Around 1.6 million people voted in favor of secession in a non-binding vote held in 2014. Most of the region’s 5.4 million eligible voters didn’t participate. Polls show most Catalans support a referendum on independence, but are roughly divided over splitting from Spain.

Acting Prime Minister Mariano Rajoy, his conservative Popular Party and two more of Spain’s main political parties oppose a Catalonian state.

Catalan separatists rally in Barcelona to support secession

September 11, 2016

MADRID (AP) — Hundreds of thousands of separatist-minded Catalans rallied in Barcelona on Sunday to show their support for breaking away from Spain, leaving the country without its powerful and prosperous northeastern region.

Barcelona police estimated on their Twitter account that about 540,000 people attended the rally in support of a legally-binding referendum that would achieve an independent Catalonia. Catalan separatist leader Carles Puigdemont said that he plans to propose a government-approved binding independence referendum to secede from Spain by next year. Spain, which opposes secession, argues that an independent Catalonia would be ejected from the European Union and left out from using the euro currency.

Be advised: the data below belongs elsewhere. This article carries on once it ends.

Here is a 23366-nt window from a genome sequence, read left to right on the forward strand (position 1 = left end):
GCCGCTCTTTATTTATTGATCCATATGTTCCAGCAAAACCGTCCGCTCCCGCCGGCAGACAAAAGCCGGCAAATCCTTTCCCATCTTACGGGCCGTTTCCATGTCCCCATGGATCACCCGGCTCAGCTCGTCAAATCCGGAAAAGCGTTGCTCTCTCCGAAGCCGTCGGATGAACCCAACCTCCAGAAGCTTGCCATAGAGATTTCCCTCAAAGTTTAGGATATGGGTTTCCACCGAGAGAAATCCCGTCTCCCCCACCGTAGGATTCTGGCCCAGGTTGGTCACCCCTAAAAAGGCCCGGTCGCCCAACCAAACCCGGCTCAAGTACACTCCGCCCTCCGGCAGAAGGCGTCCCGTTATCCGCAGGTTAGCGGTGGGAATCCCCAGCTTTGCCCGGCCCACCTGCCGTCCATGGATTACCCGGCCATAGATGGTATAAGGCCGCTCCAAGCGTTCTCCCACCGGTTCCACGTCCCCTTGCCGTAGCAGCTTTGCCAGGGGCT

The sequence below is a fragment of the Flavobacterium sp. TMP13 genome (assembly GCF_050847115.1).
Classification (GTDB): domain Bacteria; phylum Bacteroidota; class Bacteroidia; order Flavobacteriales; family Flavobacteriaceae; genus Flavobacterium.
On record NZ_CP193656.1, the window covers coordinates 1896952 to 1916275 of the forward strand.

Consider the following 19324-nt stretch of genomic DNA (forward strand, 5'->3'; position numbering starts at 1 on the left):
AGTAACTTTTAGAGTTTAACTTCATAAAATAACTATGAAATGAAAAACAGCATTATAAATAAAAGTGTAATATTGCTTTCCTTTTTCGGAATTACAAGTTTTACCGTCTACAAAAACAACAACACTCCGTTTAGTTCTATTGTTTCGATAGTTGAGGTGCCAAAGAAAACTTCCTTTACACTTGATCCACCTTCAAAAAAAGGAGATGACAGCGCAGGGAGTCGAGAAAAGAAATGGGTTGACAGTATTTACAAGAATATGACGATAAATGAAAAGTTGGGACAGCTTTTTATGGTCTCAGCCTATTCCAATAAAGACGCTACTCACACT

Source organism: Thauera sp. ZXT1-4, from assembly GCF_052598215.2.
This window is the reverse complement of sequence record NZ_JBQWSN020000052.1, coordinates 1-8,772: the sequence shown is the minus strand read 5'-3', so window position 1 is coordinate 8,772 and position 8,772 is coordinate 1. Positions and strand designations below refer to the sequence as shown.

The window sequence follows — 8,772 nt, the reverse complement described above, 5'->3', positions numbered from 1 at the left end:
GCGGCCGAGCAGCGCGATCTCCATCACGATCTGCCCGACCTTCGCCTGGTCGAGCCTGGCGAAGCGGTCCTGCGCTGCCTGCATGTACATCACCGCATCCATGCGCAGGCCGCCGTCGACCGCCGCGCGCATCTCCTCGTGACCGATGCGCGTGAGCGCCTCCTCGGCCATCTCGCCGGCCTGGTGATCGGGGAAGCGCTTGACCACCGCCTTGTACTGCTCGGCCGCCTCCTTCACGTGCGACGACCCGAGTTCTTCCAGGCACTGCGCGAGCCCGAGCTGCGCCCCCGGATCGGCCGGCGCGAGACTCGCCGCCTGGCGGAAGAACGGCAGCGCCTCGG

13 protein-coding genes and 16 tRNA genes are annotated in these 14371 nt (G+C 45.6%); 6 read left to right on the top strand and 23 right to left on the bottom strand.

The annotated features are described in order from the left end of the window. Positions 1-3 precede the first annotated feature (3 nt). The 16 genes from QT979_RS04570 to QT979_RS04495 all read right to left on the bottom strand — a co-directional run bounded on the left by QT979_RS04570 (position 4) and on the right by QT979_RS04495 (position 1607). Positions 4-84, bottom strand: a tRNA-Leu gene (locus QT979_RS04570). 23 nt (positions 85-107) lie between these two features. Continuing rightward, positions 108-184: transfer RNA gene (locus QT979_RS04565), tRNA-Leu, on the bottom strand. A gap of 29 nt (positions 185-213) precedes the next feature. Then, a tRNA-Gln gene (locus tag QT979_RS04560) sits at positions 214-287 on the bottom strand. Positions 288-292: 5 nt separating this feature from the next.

Catalonia held a non-binding vote in 2014, when around 1.6 million people voted in favor of independence. Most of the region’s 5.4 million eligible voters didn’t participate after Spain’s Constitutional Court ordered the suspension of the ballot.

In June, a Catalan judge recommended former regional president Artur Mas stand trial for staging the vote and ignoring the suspension. Mas claims the vote was carried out by volunteers. Catalan National Day has long been used to mobilize the masses in support of secession from Spain.

Polls show most Catalans support a referendum on independence, but are roughly divided over splitting from Spain. Catalonia shares cultural traits with the rest of Spain, but many Catalans feel their customs, especially their language, set them aside from the rest of Spain.

Acting Prime Minister Mariano Rajoy, his conservative Popular Party and two more of Spain’s main political parties oppose a Catalonian state. Only the far-left Podemos supports allowing Catalonia to hold an independence referendum.

The economically-powerful Catalonia has a thriving population of 7.5 million and accounts for 18 percent of Spain’s economic output.